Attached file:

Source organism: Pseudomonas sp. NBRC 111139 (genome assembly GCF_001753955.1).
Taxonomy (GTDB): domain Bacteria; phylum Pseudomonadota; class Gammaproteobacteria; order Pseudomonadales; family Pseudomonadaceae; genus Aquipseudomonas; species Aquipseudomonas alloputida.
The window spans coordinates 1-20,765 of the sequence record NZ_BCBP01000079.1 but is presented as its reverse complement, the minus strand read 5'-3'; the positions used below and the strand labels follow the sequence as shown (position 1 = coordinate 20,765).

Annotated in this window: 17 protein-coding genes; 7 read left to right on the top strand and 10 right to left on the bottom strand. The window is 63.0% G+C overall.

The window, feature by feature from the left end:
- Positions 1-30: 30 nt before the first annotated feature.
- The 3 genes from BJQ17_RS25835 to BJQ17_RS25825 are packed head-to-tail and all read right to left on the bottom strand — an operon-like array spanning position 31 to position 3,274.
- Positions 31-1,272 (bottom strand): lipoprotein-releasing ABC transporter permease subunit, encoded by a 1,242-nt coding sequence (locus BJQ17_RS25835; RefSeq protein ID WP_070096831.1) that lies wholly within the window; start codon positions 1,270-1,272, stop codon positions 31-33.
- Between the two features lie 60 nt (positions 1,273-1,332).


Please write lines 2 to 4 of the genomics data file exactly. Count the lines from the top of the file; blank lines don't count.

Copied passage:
Taxonomy (GTDB): domain Bacteria; phylum Pseudomonadota; class Gammaproteobacteria; order Pseudomonadales; family Pseudomonadaceae; genus Aquipseudomonas; species Aquipseudomonas alloputida.
The window spans coordinates 1-20,765 of the sequence record NZ_BCBP01000079.1 but is presented as its reverse complement, the minus strand read 5'-3'; the positions used below and the strand labels follow the sequence as shown (position 1 = coordinate 20,765).

Annotated in this window: 17 protein-coding genes; 7 read left to right on the top strand and 10 right to left on the bottom strand. The window is 63.0% G+C overall.